If work is done in the absence of a contract, then whoever did it ought to get paid. Fair enough – but can a contractor exploit this situation to make a fat profit?
The pages of this magazine have been dotted with references to quantum meruit recently, particularly in the context of letters of intent. Even those without much exposure to either the law or Latin know that quantum meruit has a certain magic: if it can be attained, it will make all a contractor’s dreams come true. Yet how can the lamp be made to release this genie?

Many of us have heard the barrack room lawyer’s plea: “The contract was frustrated – we claim a quantum meruit.” This, when translated, means: “I got the job by pricing cheap and now let’s see if I can at least recover my actual expenditure plus a good profit.” Frustration is a complex doctrine of law. It is often alleged but rarely found, particularly in building contracts.

There have been a number of cases in this area where the courts have found a quantum meruit to mean a fair rate for services provided rather than cost plus profit, yet there have been others that have given support to a proposition of cost plus profit.

Recently, in Serck Controls Limited vs Drake & Scull Engineering Limited the court had cause to explore the facts affecting the calculation of remuneration on a quantum meruit basis where no contract has been agreed. Serck carried out design and installation work for Drake & Scull on a job in Preston involving the replacement of a research and development facility for British Nuclear Fuel.

It was intended that Serck would be a subcontractor and Drake & Scull the M&E subcontractor. Serck duly carried out design and installation work between June 1995 and January 1997. A letter of intent was issued offering reasonable remuneration if no contract ensued, and authority to start work was given but no programme, or terms or conditions were agreed, as the parties did not intend to be bound until detailed terms of the subcontract had been negotiated. It was conceded that Serck was entitled to be paid on a quantum meruit basis.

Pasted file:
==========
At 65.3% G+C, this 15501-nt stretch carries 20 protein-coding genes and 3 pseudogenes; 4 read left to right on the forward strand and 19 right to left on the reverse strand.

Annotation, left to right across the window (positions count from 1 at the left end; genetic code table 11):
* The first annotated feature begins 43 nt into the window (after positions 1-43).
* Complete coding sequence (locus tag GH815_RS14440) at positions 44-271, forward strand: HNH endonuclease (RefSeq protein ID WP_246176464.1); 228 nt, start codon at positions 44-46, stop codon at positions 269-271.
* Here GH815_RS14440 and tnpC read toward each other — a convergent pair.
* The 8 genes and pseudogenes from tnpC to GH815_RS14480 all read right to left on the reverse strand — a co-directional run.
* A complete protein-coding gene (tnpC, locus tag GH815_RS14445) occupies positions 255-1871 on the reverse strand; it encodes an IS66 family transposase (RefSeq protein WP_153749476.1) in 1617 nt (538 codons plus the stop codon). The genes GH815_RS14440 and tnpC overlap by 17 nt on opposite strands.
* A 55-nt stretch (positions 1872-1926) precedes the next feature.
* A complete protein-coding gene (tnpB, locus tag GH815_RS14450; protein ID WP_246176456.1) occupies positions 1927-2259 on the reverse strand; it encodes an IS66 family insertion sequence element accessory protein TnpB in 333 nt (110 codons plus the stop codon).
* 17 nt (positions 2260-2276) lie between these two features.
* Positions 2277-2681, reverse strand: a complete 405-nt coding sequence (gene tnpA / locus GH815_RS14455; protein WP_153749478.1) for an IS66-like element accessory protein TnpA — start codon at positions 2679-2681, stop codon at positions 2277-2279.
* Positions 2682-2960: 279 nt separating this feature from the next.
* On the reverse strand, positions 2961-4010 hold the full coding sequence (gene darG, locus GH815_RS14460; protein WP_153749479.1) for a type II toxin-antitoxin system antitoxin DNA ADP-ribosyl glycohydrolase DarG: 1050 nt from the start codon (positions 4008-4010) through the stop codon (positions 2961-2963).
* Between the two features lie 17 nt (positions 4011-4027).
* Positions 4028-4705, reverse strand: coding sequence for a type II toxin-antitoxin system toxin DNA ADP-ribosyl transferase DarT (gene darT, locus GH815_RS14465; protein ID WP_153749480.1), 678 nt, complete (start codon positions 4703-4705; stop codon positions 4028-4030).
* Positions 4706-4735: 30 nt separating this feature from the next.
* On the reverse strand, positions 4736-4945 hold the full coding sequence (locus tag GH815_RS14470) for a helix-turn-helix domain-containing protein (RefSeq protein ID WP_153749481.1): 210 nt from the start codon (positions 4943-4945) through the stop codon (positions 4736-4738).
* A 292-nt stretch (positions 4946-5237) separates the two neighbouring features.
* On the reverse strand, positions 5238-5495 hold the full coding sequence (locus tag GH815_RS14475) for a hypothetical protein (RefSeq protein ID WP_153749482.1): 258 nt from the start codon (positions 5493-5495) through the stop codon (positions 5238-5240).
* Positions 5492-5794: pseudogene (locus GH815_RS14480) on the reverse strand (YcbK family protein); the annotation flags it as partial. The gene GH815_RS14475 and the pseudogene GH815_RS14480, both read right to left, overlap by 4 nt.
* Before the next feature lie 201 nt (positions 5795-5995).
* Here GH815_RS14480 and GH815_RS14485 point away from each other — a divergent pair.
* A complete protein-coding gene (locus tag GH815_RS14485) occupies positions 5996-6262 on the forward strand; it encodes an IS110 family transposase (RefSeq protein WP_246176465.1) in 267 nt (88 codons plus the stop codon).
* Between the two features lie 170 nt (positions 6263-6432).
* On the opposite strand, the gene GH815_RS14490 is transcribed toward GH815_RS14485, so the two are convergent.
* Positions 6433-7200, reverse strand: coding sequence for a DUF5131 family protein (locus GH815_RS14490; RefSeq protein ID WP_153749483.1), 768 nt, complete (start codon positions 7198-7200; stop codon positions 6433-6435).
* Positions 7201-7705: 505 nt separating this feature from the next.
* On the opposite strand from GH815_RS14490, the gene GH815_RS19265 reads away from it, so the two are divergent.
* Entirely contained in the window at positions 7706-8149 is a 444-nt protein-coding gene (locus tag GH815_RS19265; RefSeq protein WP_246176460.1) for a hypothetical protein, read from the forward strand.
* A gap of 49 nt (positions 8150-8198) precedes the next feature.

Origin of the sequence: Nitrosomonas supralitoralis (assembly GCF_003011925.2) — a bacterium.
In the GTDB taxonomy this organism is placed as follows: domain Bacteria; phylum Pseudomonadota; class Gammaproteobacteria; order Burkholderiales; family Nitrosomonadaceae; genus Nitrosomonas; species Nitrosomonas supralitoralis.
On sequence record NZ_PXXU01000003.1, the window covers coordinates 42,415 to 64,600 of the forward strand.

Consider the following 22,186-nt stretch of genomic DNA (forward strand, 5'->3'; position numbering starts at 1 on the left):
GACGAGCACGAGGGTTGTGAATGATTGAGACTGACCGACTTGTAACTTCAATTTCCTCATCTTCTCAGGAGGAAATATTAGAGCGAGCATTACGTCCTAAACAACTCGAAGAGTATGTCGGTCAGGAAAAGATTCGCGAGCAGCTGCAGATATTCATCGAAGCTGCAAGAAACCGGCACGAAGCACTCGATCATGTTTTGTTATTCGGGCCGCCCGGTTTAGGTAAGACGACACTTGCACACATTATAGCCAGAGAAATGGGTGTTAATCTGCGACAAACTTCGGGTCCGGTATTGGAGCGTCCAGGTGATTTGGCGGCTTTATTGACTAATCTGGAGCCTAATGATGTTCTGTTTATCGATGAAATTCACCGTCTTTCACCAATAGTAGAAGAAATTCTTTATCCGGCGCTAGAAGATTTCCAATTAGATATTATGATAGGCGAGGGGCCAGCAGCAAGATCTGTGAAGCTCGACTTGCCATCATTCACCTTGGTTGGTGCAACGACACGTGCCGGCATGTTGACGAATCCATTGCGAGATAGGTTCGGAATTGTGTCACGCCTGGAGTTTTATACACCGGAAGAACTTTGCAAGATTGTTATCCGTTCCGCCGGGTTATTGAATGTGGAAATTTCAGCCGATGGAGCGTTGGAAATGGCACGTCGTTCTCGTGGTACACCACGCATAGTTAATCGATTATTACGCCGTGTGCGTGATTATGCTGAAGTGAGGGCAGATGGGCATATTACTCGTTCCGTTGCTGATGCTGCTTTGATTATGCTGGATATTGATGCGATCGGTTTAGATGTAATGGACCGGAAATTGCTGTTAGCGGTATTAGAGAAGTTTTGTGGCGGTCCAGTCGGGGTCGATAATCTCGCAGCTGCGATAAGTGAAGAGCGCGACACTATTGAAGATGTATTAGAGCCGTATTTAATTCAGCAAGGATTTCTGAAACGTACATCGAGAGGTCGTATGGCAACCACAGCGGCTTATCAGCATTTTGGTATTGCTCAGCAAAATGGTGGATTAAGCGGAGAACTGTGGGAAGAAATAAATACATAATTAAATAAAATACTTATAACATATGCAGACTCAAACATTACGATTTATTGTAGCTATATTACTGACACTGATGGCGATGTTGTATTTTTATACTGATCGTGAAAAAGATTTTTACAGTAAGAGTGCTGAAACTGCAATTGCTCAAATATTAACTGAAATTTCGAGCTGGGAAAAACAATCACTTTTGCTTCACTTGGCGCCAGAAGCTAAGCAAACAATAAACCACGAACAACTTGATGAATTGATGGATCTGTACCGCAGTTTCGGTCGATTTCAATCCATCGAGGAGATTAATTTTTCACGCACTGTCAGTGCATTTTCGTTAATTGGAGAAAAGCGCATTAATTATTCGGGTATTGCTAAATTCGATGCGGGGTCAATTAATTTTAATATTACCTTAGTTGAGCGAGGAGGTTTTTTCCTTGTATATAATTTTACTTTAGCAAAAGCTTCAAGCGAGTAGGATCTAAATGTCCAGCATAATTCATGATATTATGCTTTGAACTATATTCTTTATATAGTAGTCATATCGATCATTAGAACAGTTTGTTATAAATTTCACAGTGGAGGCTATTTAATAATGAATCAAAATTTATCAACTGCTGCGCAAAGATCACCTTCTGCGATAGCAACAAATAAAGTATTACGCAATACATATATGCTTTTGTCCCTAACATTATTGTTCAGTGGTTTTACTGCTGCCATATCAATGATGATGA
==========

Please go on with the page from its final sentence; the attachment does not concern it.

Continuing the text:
The principal issue was how payment should be calculated. In particular, there were disputes as to:

  • Whether valuation should be computed by reference to the value to Drake & Scull or reasonable remuneration for work done by Serck

  • The relevance and effect of agreements as to price and scope of work during the negotiations

  • There are few rules for assessing quantum meruit
  • The letter of intent and contract negotiations are helpful but not final
  • Performance on site affects the Ifinal sum paid

  • The effect of the site conditions and disruption of work by Drake & Scull

  • Whether Drake & Scull was entitled to a deduction for loss incurred by the poor conduct alleged of Serck.

    His Honour Judge Hicks was taken to key passages in Hudson’s Building and Engineering Contracts and Keating on Building Contracts. Judge Hicks found the summary from Keating most helpful and emphasised that the courts had laid down no rules limiting the way a reasonable sum should be assessed. As the letter of intent referred to “reasonable remuneration”, Judge Hicks held that Serck should be paid on that basis.

    Second, while the contract negotiations over the scope and price of the work were helpful evidence of what the remuneration should be, the finally agreed concept design was not akin to the original scope of work, and so Serck should receive reasonable remuneration for work performed.

    Third, Judge Hicks said Serck’s remuneration should take account of additional delays and costs arising out of site conditions or slip-ups by Drake & Scull.

    Lastly, although Serck owed a limited duty to co-operate and liaise with other trades, Drake & Scull failed to establish that Serck was in breach of that duty and so, despite Drake & Scull’s diligent efforts, it was not entitled to any abatement.